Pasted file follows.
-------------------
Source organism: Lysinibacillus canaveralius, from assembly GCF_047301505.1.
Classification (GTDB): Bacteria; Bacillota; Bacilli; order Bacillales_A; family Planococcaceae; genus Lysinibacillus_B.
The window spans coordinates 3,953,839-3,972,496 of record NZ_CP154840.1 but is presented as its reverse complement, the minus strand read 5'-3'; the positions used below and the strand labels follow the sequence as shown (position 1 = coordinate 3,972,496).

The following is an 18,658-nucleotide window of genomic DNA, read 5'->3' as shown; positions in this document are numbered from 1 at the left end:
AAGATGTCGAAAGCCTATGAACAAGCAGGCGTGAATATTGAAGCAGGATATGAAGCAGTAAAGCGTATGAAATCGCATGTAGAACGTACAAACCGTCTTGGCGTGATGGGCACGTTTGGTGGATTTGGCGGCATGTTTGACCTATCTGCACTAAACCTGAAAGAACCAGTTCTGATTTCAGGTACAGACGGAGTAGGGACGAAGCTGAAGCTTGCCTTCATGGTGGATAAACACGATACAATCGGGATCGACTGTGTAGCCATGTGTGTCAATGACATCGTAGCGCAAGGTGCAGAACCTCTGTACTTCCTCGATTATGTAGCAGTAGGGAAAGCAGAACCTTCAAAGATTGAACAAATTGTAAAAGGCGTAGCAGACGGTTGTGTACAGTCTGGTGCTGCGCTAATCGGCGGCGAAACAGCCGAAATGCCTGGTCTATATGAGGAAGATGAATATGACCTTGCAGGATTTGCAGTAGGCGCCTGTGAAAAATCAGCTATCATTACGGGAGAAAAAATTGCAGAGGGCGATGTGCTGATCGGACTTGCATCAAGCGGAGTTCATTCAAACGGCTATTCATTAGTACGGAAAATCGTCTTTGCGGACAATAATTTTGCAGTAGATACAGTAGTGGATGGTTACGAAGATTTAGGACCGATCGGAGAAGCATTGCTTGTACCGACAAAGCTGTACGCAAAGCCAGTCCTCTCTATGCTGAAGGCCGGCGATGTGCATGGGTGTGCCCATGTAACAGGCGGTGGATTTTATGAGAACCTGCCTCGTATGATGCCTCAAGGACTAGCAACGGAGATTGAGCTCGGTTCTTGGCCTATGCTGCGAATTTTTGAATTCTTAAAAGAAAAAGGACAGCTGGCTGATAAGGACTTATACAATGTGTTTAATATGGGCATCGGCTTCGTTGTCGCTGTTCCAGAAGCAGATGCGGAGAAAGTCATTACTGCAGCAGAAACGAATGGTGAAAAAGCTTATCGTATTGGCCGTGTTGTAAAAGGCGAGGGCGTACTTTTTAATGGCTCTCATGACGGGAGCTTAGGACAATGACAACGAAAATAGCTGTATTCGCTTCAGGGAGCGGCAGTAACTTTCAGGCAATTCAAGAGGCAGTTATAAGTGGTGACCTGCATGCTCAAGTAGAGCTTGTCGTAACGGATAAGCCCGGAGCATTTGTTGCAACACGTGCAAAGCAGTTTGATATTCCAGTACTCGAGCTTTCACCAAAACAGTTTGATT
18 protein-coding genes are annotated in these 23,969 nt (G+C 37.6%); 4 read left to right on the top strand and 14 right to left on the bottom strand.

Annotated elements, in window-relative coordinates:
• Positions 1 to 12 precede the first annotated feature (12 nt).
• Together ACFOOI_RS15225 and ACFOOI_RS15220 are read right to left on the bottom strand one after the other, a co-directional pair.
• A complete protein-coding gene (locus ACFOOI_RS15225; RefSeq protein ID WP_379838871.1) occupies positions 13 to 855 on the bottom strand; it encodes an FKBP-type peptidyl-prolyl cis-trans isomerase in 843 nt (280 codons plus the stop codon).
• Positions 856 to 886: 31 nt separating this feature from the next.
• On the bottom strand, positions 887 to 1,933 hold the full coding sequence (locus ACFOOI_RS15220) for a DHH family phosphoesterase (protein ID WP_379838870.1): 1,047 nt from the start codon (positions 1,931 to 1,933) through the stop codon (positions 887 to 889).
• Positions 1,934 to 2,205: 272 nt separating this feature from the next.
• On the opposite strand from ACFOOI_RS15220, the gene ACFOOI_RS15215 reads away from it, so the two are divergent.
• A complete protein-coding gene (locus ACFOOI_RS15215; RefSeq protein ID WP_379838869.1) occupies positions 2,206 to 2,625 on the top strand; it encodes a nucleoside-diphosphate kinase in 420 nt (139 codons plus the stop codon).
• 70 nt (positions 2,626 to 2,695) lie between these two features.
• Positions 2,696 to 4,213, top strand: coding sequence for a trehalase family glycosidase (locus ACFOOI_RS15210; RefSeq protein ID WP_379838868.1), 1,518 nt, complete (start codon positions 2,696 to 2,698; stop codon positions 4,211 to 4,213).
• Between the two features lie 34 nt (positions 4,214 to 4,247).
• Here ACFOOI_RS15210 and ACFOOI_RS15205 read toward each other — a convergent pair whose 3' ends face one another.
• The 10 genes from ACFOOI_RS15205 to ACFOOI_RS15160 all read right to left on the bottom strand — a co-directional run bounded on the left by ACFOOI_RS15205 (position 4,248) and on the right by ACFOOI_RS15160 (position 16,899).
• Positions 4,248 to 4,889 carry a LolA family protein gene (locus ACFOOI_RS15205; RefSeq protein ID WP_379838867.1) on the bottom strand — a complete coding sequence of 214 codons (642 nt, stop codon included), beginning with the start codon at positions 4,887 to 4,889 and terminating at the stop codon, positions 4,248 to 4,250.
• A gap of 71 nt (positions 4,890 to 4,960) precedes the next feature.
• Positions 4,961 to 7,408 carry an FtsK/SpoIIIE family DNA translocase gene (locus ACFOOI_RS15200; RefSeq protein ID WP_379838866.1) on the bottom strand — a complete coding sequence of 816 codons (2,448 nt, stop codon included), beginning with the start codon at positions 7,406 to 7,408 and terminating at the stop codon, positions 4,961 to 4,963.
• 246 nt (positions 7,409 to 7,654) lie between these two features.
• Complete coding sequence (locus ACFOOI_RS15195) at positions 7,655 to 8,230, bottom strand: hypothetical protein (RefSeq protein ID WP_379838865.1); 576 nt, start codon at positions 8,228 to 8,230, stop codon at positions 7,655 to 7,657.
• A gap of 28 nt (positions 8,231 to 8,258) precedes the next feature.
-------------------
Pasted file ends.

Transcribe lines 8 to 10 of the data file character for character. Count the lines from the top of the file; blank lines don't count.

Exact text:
• Positions 1 to 12 precede the first annotated feature (12 nt).
• Together ACFOOI_RS15225 and ACFOOI_RS15220 are read right to left on the bottom strand one after the other, a co-directional pair.
• A complete protein-coding gene (locus ACFOOI_RS15225; RefSeq protein ID WP_379838871.1) occupies positions 13 to 855 on the bottom strand; it encodes an FKBP-type peptidyl-prolyl cis-trans isomerase in 843 nt (280 codons plus the stop codon).